“Exceeding 100 days is astounding, knowing that it is basically a part of your uniform,” said Civilian Police Review Board member Chenoa Miller.

The other N.I.C.E. Unit officer who responded to the Tolbert incident, Sgt. Joe Sedlak, waited 109 days after that incident to upload the footage. Bowker found four other incidents where Sedlak waited more than 100 days to upload and label footage.

Three other officers from the N.I.C.E. Unit, Det. Reginald Sullivan, Det. Taylor Bohlen and Det. Michael Schade, all had similar patterns of WCS violations.

Police Review Board Chairman Michael Hess ascribed the problems to leadership in the N.I.C.E. Unit.

“Its very weird that, of all of the time we’ve been doing this, and we’ve been using the WCS cameras for several years now, that this is the first time that we’ve found an entire unit’s worth of people that wholesale was just doing a very poor job of maintaining their video records,” Hess said.

Bowker found that the officer-in-charge of N.I.C.E., Lt. David Skrletts and his supervisor, Capt. Thomas Mandzak, have also failed to follow policy for years.

Skrletts was responsible for the daily checks that WCS footage was being uploaded and labeled.

“He acknowledged he had not been doing that duty. He acknowledged that he was not filing the quarterly lieutenant audit reports,” Bowker said.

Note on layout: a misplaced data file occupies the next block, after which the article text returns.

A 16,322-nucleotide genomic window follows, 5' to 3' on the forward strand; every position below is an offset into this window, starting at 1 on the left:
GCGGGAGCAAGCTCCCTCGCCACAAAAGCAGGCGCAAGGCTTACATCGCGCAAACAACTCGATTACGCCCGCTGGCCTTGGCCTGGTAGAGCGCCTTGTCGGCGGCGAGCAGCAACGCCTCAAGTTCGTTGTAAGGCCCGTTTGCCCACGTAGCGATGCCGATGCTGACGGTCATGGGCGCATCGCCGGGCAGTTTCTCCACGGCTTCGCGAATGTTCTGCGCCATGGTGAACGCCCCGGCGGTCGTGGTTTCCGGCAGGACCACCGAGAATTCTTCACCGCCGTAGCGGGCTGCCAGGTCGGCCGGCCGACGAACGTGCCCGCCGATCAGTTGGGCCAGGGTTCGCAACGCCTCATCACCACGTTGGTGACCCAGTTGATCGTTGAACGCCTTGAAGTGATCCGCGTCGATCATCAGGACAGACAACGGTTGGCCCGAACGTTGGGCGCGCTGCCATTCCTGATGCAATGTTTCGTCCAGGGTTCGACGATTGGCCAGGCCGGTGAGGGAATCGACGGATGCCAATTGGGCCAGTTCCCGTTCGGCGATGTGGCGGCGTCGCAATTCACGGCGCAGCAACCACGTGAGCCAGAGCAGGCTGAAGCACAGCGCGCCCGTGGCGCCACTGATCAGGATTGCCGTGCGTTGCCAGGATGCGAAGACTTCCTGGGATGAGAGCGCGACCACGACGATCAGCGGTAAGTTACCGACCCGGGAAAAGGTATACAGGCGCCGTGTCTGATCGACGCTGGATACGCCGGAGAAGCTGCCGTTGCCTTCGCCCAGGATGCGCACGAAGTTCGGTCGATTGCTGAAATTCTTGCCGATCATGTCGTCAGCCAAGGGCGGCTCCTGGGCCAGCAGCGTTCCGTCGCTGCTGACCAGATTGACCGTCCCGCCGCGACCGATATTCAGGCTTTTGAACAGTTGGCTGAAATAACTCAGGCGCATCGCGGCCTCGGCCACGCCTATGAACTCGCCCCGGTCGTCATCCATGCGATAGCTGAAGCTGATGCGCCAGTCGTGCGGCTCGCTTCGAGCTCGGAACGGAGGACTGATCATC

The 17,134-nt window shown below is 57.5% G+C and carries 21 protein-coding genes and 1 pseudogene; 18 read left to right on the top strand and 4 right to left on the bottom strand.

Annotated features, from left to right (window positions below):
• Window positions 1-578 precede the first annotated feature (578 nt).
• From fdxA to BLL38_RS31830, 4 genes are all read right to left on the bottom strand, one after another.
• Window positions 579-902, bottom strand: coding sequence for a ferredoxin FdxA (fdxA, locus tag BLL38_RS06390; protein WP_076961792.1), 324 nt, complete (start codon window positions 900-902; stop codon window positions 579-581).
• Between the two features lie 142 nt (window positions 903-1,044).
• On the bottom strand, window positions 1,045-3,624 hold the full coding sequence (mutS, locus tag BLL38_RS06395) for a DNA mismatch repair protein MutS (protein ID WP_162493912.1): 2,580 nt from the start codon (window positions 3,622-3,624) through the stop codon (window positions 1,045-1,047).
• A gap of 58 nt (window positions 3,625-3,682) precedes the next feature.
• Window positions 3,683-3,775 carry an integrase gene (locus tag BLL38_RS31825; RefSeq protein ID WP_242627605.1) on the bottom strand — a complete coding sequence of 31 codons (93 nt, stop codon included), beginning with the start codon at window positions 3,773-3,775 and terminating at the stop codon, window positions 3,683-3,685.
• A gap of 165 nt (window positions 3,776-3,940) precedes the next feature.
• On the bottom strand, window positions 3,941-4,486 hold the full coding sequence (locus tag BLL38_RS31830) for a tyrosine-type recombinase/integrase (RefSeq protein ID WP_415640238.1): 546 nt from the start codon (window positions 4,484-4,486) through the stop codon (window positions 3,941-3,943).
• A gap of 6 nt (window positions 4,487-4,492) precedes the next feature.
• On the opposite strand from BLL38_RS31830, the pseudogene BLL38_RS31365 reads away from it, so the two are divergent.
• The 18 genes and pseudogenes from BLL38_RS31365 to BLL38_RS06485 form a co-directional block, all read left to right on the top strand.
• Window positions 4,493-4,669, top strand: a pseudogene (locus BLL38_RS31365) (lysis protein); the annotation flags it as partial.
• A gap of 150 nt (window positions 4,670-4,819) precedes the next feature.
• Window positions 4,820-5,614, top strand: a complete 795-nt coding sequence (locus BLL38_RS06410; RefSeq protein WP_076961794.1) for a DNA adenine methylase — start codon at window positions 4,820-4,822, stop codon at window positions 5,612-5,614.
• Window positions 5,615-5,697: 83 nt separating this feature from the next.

Skrletts told Bowker the problem has been fixed.

Board members recommended a higher level of discipline, Group II, for Skrletts and his supervisor, Capt. Thomas Mandzak, for failure to supervise.

The full OPS investigation is not public yet because no discipline decision has been made. CPRB’s recommendations go to Chief of Police Wayne Drummond and then, if CPRB appeals his decision, to Public Safety Director Karrie Howard.

Bowker went on to say that the investigation in the Antoine Tolbert incident, and the closer look at WCS oversight in the department, point to systematic failures.

“In contacting the Inspections Unit regarding these quarterly audit reports, we received e-mails that reflected the following additional units were late in filing the second quarterly audit reports, which were due in July 10, 2022 – the cartel gang narcotics laundering unit, the traffic unit, the crime scene unit, the domestic violence and homicide units,” Bowker said.

He added that the failure to complete the audit reports means that officers are basically operating on an honor system when it comes to the WCS policies.

He listed several individual incidents that that have come to OPS’s attention – officers failing to activate cameras or incorrectly tagging video so it disappears from the system earlier than it should; one officer who was part of the department’s pre-disciplinary, “early intervention” program in 2021 was found to have failed to upload video from 37 incidents. This officer’s sergeant had not noticed those repeated failures.

“All this, we believe, means the CDP needs to start taking a proactive approach in supervising officers’ compliance with the [policy] requirements,” Bowker said.

A spokesperson for the Cleveland Division of Police said Wednesday, "This matter is under investigation."

Updated: February 16, 2023 at 4:51 PM EST
This story has been updated to include a response from Cleveland Police.
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Matthew Richmond is a reporter/producer focused on criminal justice issues at Ideastream Public Media.